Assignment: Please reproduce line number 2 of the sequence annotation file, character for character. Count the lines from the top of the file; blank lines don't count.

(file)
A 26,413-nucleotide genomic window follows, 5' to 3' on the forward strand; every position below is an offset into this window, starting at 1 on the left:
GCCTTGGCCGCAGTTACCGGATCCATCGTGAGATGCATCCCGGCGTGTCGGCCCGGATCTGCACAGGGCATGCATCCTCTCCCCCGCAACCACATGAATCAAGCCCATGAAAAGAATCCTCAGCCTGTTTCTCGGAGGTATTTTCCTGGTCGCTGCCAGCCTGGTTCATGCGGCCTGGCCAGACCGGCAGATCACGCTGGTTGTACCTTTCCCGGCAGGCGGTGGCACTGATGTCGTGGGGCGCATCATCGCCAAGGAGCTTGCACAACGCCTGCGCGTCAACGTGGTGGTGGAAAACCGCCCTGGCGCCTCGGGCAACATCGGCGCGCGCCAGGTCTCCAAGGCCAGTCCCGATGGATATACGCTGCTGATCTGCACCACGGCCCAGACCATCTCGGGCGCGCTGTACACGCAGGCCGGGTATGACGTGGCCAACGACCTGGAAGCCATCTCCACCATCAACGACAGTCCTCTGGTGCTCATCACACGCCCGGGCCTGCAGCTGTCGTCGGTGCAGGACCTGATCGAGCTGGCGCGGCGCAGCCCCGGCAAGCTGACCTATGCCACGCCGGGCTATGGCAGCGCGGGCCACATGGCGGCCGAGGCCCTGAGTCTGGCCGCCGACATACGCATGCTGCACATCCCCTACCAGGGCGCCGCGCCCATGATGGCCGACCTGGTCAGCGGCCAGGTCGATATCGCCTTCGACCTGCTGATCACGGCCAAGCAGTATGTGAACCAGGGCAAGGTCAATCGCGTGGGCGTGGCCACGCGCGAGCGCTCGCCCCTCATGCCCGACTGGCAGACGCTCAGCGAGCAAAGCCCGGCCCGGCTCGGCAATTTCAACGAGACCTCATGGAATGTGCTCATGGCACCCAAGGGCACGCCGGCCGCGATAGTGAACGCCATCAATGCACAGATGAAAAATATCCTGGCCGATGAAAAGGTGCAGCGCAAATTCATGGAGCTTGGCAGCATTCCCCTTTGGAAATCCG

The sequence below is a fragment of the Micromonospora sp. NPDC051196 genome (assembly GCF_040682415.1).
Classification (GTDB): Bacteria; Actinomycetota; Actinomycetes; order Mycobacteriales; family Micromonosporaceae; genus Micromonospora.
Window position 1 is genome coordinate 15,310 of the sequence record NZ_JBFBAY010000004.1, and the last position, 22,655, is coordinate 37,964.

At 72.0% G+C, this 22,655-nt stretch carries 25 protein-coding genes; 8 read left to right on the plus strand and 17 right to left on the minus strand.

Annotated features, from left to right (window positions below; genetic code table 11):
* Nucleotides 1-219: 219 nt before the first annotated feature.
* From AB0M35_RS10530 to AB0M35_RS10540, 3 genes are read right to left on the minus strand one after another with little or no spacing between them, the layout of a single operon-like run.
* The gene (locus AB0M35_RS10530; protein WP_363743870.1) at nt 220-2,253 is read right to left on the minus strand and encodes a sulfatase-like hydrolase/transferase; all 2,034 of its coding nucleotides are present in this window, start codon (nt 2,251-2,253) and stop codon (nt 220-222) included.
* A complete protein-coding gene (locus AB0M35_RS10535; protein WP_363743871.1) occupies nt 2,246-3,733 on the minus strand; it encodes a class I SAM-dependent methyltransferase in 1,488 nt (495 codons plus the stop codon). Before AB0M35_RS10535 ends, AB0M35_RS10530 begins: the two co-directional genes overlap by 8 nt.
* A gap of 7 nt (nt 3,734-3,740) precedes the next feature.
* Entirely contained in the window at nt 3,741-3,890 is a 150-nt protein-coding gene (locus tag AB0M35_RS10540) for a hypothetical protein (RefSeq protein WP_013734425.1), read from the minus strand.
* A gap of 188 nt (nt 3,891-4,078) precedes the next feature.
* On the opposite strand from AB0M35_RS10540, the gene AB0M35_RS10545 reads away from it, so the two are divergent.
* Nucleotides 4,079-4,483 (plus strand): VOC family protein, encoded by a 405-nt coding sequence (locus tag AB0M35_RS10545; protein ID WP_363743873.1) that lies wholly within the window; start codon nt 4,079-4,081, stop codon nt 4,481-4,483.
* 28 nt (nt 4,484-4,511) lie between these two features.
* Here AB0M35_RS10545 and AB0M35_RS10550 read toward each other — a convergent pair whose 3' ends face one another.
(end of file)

GCCTTGGCCGCAGTTACCGGATCCATCGTGAGATGCATCCCGGCGTGTCGGCCCGGATCTGCACAGGGCATGCATCCTCTCCCCCGCAACCACATGAATCAAGCCCATGAAAAGAATCCTCAGCCTGTTTCTCGGAGGTATTTTCCTGGTCGCTGCCAGCCTGGTTCATGCGGCCTGGCCAGACCGGCAGATCACGCTGGTTGTACCTTTCCCGGCAGGCGGTGGCACTGATGTCGTGGGGCGCATCATCGCCAAGGAGCTTGCACAACGCCTGCGCGTCAACGTGGTGGTGGAAAACCGCCCTGGCGCCTCGGGCAACATCGGCGCGCGCCAGGTCTCCAAGGCCAGTCCCGATGGATATACGCTGCTGATCTGCACCACGGCCCAGACCATCTCGGGCGCGCTGTACACGCAGGCCGGGTATGACGTGGCCAACGACCTGGAAGCCATCTCCACCATCAACGACAGTCCTCTGGTGCTCATCACACGCCCGGGCCTGCAGCTGTCGTCGGTGCAGGACCTGATCGAGCTGGCGCGGCGCAGCCCCGGCAAGCTGACCTATGCCACGCCGGGCTATGGCAGCGCGGGCCACATGGCGGCCGAGGCCCTGAGTCTGGCCGCCGACATACGCATGCTGCACATCCCCTACCAGGGCGCCGCGCCCATGATGGCCGACCTGGTCAGCGGCCAGGTCGATATCGCCTTCGACCTGCTGATCACGGCCAAGCAGTATGTGAACCAGGGCAAGGTCAATCGCGTGGGCGTGGCCACGCGCGAGCGCTCGCCCCTCATGCCCGACTGGCAGACGCTCAGCGAGCAAAGCCCGGCCCGGCTCGGCAATTTCAACGAGACCTCATGGAATGTGCTCATGGCACCCAAGGGCACGCCGGCCGCGATAGTGAACGCCATCAATGCACAGATGAAAAATATCCTGGCCGATGAAAAGGTGCAGCGCAAATTCATGGAGCTTGGCAGCATTCCCCTTTGGAAATCCG